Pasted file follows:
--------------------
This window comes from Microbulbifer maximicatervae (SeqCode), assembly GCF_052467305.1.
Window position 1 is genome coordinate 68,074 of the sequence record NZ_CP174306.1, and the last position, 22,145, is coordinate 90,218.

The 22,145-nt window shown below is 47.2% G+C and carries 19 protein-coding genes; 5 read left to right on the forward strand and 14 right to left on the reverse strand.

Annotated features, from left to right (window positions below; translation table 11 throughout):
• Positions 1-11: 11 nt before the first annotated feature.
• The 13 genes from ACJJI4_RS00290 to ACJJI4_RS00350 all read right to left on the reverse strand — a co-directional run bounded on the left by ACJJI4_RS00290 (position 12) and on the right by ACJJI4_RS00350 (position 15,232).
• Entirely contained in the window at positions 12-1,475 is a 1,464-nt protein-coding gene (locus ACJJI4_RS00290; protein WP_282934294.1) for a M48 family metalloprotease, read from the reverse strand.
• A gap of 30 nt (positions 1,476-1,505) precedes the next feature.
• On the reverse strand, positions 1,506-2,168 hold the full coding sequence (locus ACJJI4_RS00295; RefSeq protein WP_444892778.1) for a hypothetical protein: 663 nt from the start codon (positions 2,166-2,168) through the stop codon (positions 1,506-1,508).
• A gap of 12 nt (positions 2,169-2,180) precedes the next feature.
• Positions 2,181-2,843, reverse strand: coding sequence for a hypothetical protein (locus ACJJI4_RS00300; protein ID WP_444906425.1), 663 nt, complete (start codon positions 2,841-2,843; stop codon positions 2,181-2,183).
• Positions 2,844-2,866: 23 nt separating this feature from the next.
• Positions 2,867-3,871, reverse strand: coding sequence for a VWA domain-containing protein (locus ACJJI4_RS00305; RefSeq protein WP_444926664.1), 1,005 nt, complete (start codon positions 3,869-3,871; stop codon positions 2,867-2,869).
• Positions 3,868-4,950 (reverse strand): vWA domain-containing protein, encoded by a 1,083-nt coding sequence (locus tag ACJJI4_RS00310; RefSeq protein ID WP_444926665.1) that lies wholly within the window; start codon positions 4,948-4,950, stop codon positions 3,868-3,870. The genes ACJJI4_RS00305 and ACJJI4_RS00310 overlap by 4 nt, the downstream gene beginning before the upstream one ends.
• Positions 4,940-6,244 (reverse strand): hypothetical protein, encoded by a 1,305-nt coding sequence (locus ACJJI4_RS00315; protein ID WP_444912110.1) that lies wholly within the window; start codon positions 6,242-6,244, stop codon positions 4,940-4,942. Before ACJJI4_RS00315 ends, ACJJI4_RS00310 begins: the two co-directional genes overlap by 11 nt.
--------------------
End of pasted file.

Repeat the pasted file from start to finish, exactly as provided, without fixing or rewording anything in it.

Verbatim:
This window comes from Microbulbifer maximicatervae (SeqCode), assembly GCF_052467305.1.
Window position 1 is genome coordinate 68,074 of the sequence record NZ_CP174306.1, and the last position, 22,145, is coordinate 90,218.

The 22,145-nt window shown below is 47.2% G+C and carries 19 protein-coding genes; 5 read left to right on the forward strand and 14 right to left on the reverse strand.

Annotated features, from left to right (window positions below; translation table 11 throughout):
• Positions 1-11: 11 nt before the first annotated feature.
• The 13 genes from ACJJI4_RS00290 to ACJJI4_RS00350 all read right to left on the reverse strand — a co-directional run bounded on the left by ACJJI4_RS00290 (position 12) and on the right by ACJJI4_RS00350 (position 15,232).
• Entirely contained in the window at positions 12-1,475 is a 1,464-nt protein-coding gene (locus ACJJI4_RS00290; protein WP_282934294.1) for a M48 family metalloprotease, read from the reverse strand.
• A gap of 30 nt (positions 1,476-1,505) precedes the next feature.
• On the reverse strand, positions 1,506-2,168 hold the full coding sequence (locus ACJJI4_RS00295; RefSeq protein WP_444892778.1) for a hypothetical protein: 663 nt from the start codon (positions 2,166-2,168) through the stop codon (positions 1,506-1,508).
• A gap of 12 nt (positions 2,169-2,180) precedes the next feature.
• Positions 2,181-2,843, reverse strand: coding sequence for a hypothetical protein (locus ACJJI4_RS00300; protein ID WP_444906425.1), 663 nt, complete (start codon positions 2,841-2,843; stop codon positions 2,181-2,183).
• Positions 2,844-2,866: 23 nt separating this feature from the next.
• Positions 2,867-3,871, reverse strand: coding sequence for a VWA domain-containing protein (locus ACJJI4_RS00305; RefSeq protein WP_444926664.1), 1,005 nt, complete (start codon positions 3,869-3,871; stop codon positions 2,867-2,869).
• Positions 3,868-4,950 (reverse strand): vWA domain-containing protein, encoded by a 1,083-nt coding sequence (locus tag ACJJI4_RS00310; RefSeq protein ID WP_444926665.1) that lies wholly within the window; start codon positions 4,948-4,950, stop codon positions 3,868-3,870. The genes ACJJI4_RS00305 and ACJJI4_RS00310 overlap by 4 nt, the downstream gene beginning before the upstream one ends.
• Positions 4,940-6,244 (reverse strand): hypothetical protein, encoded by a 1,305-nt coding sequence (locus ACJJI4_RS00315; protein ID WP_444912110.1) that lies wholly within the window; start codon positions 6,242-6,244, stop codon positions 4,940-4,942. Before ACJJI4_RS00315 ends, ACJJI4_RS00310 begins: the two co-directional genes overlap by 11 nt.